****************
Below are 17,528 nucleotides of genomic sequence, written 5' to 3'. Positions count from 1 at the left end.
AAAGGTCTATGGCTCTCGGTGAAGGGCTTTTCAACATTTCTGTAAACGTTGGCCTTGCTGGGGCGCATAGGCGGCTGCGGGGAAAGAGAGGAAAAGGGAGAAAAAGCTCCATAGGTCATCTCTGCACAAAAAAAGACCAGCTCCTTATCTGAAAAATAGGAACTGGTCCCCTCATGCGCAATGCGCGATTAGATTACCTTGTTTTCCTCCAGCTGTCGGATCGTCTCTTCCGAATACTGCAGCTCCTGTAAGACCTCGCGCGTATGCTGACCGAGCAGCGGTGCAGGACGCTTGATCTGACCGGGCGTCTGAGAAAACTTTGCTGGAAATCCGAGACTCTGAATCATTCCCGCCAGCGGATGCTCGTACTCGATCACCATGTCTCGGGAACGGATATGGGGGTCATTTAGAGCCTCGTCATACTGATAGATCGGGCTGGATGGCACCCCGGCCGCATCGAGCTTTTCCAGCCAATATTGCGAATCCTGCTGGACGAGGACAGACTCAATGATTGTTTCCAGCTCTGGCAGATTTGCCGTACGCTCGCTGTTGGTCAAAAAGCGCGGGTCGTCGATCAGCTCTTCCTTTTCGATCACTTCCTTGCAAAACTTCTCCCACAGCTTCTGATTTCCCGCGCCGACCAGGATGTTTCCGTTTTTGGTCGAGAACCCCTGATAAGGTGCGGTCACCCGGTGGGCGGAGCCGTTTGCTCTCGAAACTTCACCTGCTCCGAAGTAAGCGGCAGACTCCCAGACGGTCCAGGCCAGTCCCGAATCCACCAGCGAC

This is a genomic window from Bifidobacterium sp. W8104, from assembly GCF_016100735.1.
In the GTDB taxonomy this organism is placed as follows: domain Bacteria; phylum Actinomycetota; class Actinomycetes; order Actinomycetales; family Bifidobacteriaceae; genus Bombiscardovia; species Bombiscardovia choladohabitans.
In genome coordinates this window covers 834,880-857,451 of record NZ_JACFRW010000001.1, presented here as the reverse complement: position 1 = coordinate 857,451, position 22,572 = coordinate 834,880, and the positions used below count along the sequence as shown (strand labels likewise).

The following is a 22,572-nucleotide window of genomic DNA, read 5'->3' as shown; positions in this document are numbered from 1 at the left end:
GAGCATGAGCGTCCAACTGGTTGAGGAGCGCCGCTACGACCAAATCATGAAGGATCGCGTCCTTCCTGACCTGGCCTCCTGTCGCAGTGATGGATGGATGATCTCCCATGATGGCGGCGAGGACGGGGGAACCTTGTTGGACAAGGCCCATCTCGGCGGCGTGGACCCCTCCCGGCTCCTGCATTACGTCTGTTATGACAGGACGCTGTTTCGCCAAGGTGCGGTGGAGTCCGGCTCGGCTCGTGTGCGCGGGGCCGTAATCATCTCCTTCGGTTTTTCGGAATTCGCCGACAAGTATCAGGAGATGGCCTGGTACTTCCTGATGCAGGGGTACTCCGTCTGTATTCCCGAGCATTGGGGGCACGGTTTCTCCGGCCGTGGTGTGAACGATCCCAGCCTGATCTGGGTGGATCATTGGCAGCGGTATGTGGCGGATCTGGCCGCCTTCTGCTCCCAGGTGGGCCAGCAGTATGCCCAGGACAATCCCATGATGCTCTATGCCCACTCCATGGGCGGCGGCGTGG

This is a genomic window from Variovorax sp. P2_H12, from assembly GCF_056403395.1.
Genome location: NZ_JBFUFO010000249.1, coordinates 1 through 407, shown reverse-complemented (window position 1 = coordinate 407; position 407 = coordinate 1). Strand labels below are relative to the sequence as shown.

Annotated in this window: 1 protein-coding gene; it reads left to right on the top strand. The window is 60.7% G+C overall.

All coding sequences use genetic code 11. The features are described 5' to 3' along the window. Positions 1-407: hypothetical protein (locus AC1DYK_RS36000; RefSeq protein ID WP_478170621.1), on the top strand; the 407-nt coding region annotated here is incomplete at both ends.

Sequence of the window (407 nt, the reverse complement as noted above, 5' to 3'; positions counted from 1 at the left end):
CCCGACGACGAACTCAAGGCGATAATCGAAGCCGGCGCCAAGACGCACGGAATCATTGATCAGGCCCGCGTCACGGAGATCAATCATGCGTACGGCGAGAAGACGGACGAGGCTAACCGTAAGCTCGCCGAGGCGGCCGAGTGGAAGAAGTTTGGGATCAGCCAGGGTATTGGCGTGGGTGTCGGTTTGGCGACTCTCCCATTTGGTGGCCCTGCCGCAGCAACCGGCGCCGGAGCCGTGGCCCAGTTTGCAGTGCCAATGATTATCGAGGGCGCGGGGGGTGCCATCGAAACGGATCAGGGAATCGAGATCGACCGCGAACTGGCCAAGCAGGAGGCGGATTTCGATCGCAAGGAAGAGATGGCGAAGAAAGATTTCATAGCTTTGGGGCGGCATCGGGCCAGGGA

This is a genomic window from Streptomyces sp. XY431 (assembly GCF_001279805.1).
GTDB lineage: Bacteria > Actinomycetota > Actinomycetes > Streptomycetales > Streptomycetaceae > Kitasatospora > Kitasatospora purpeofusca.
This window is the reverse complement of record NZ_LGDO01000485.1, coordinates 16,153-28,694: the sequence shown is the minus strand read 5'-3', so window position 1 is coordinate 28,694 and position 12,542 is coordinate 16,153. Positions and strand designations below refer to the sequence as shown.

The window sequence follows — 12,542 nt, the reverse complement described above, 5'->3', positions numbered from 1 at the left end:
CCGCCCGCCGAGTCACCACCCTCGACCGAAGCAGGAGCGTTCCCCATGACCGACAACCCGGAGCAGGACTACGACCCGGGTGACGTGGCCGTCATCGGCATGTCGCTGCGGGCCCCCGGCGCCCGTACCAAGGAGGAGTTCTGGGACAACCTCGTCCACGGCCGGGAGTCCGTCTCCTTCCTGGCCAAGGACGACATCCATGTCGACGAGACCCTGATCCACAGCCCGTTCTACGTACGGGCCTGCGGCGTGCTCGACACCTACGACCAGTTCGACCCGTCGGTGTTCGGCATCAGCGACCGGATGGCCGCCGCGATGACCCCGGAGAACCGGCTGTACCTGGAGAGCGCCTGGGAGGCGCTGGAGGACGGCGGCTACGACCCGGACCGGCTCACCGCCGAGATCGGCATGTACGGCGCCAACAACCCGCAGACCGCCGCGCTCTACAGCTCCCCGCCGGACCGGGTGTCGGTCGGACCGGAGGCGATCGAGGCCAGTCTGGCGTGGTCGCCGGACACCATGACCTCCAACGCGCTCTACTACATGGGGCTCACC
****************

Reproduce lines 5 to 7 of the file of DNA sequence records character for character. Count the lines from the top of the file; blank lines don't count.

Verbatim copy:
In genome coordinates this window covers 834,880-857,451 of record NZ_JACFRW010000001.1, presented here as the reverse complement: position 1 = coordinate 857,451, position 22,572 = coordinate 834,880, and the positions used below count along the sequence as shown (strand labels likewise).

The following is a 22,572-nucleotide window of genomic DNA, read 5'->3' as shown; positions in this document are numbered from 1 at the left end:
GAGCATGAGCGTCCAACTGGTTGAGGAGCGCCGCTACGACCAAATCATGAAGGATCGCGTCCTTCCTGACCTGGCCTCCTGTCGCAGTGATGGATGGATGATCTCCCATGATGGCGGCGAGGACGGGGGAACCTTGTTGGACAAGGCCCATCTCGGCGGCGTGGACCCCTCCCGGCTCCTGCATTACGTCTGTTATGACAGGACGCTGTTTCGCCAAGGTGCGGTGGAGTCCGGCTCGGCTCGTGTGCGCGGGGCCGTAATCATCTCCTTCGGTTTTTCGGAATTCGCCGACAAGTATCAGGAGATGGCCTGGTACTTCCTGATGCAGGGGTACTCCGTCTGTATTCCCGAGCATTGGGGGCACGGTTTCTCCGGCCGTGGTGTGAACGATCCCAGCCTGATCTGGGTGGATCATTGGCAGCGGTATGTGGCGGATCTGGCCGCCTTCTGCTCCCAGGTGGGCCAGCAGTATGCCCAGGACAATCCCATGATGCTCTATGCCCACTCCATGGGCGGCGGCGTGG